Nature Medicine just published the world’s first gene editing phase I clinical trial results online: safe and effective.
This is a dose-escalation study of ex-vivo knocked-out, expanded, and selected PD-1 knockout-T cells from autologous origin. The researchers isolated the immune cells from patients with refractory non-small-cell lung cancer, armed it through gene editing, and then mass-cultivated them into the patient to fight against cancer cells. The primary endpoint of this Phase 1 clinical trial is safety and feasibility, and the secondary endpoint is efficacy, for a total of 22 patients with advanced lung cancer were recruited for testing.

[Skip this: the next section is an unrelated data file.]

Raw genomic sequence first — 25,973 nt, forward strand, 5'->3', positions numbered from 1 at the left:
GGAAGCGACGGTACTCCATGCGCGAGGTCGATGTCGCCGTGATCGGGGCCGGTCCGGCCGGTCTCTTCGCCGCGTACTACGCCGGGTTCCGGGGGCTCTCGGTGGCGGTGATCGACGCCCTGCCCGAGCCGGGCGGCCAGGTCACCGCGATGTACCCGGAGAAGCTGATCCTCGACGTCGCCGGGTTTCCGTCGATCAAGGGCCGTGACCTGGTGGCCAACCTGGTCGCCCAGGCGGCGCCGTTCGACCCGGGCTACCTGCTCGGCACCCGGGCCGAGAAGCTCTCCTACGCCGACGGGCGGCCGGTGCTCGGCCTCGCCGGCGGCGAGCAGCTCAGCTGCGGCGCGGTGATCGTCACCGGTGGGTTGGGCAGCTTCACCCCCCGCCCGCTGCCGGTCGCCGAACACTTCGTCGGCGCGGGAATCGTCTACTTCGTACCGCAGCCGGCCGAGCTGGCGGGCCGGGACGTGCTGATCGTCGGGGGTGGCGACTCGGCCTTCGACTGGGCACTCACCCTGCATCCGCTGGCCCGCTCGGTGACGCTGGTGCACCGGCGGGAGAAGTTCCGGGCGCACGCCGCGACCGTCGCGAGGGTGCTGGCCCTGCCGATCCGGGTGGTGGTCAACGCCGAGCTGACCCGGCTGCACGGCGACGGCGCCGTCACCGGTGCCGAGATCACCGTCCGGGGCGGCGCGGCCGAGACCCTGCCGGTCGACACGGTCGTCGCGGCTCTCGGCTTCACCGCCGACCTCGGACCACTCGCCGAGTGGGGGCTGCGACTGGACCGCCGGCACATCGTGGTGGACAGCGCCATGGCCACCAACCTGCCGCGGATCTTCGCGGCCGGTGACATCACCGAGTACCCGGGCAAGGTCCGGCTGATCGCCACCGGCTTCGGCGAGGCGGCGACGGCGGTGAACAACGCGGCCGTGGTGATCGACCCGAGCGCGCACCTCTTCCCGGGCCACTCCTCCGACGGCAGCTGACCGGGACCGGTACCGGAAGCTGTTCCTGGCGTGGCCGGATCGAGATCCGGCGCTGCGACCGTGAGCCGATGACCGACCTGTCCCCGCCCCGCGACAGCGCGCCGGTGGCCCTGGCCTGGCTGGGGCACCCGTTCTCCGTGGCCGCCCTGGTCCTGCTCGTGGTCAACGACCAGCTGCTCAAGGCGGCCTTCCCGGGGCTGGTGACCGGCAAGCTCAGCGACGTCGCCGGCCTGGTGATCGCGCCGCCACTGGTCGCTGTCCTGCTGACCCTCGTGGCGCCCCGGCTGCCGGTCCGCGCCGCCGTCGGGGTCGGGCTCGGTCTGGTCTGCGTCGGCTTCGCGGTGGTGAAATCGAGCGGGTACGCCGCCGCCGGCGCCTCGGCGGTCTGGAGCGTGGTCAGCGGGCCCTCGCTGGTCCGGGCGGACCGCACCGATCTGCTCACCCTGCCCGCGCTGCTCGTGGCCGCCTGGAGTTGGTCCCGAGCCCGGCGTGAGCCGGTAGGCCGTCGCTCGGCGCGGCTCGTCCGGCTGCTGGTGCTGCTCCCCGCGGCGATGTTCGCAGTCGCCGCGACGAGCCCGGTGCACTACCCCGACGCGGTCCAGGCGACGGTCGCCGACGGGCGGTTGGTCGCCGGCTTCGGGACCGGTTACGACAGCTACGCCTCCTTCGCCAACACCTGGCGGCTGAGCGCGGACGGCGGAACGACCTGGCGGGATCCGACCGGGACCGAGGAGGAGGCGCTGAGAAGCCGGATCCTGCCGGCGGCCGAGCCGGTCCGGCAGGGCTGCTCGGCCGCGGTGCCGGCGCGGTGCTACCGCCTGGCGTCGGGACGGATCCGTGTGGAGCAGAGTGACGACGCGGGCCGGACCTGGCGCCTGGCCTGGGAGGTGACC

Of the 22 recruited patients, 17 patients had gene-edited immune cells sufficient for reinfusion therapy, and 12 of them were finally able to receive treatment. After receiving gene-edited immune cell reinfusion therapy, all treatment-related adverse events were grade 1/2.
Edited immune cells can be detected in peripheral blood after infusion. The median progression-free survival was 7.7 weeks, and the median overall survival was 42.6 weeks. Through next-generation sequencing, the median mutation frequency of off-target events was only 0.05% among the 18 candidate sites. From this, the researchers concluded that the clinical application of CRISPR/Cas9 gene-edited T cells is usually safe and feasible, and future trials should use improved gene editing methods to improve the therapeutic effect.
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